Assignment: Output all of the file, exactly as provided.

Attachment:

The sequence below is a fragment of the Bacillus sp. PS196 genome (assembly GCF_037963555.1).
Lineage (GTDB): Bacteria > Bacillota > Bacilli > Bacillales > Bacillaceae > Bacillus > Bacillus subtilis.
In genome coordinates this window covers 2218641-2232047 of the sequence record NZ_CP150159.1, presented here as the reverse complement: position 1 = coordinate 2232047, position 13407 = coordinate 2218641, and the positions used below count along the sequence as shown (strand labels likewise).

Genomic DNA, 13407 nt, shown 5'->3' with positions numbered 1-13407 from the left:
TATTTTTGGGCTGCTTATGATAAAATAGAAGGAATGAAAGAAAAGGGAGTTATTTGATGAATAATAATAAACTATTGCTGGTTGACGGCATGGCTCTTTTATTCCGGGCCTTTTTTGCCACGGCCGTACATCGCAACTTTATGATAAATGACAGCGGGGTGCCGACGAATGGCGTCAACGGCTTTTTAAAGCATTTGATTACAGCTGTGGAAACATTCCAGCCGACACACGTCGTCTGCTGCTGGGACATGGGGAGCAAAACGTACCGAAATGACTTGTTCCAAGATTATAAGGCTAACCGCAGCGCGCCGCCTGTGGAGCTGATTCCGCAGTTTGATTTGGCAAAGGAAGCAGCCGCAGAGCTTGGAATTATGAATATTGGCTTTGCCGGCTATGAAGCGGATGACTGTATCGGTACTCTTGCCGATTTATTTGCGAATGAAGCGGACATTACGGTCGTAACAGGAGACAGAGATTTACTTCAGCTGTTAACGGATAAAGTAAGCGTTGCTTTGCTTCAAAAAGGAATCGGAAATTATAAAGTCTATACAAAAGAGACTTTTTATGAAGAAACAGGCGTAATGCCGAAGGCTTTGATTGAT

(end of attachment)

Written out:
The sequence below is a fragment of the Bacillus sp. PS196 genome (assembly GCF_037963555.1).
Lineage (GTDB): Bacteria > Bacillota > Bacilli > Bacillales > Bacillaceae > Bacillus > Bacillus subtilis.
In genome coordinates this window covers 2218641-2232047 of the sequence record NZ_CP150159.1, presented here as the reverse complement: position 1 = coordinate 2232047, position 13407 = coordinate 2218641, and the positions used below count along the sequence as shown (strand labels likewise).

Genomic DNA, 13407 nt, shown 5'->3' with positions numbered 1-13407 from the left:
TATTTTTGGGCTGCTTATGATAAAATAGAAGGAATGAAAGAAAAGGGAGTTATTTGATGAATAATAATAAACTATTGCTGGTTGACGGCATGGCTCTTTTATTCCGGGCCTTTTTTGCCACGGCCGTACATCGCAACTTTATGATAAATGACAGCGGGGTGCCGACGAATGGCGTCAACGGCTTTTTAAAGCATTTGATTACAGCTGTGGAAACATTCCAGCCGACACACGTCGTCTGCTGCTGGGACATGGGGAGCAAAACGTACCGAAATGACTTGTTCCAAGATTATAAGGCTAACCGCAGCGCGCCGCCTGTGGAGCTGATTCCGCAGTTTGATTTGGCAAAGGAAGCAGCCGCAGAGCTTGGAATTATGAATATTGGCTTTGCCGGCTATGAAGCGGATGACTGTATCGGTACTCTTGCCGATTTATTTGCGAATGAAGCGGACATTACGGTCGTAACAGGAGACAGAGATTTACTTCAGCTGTTAACGGATAAAGTAAGCGTTGCTTTGCTTCAAAAAGGAATCGGAAATTATAAAGTCTATACAAAAGAGACTTTTTATGAAGAAACAGGCGTAATGCCGAAGGCTTTGATTGAT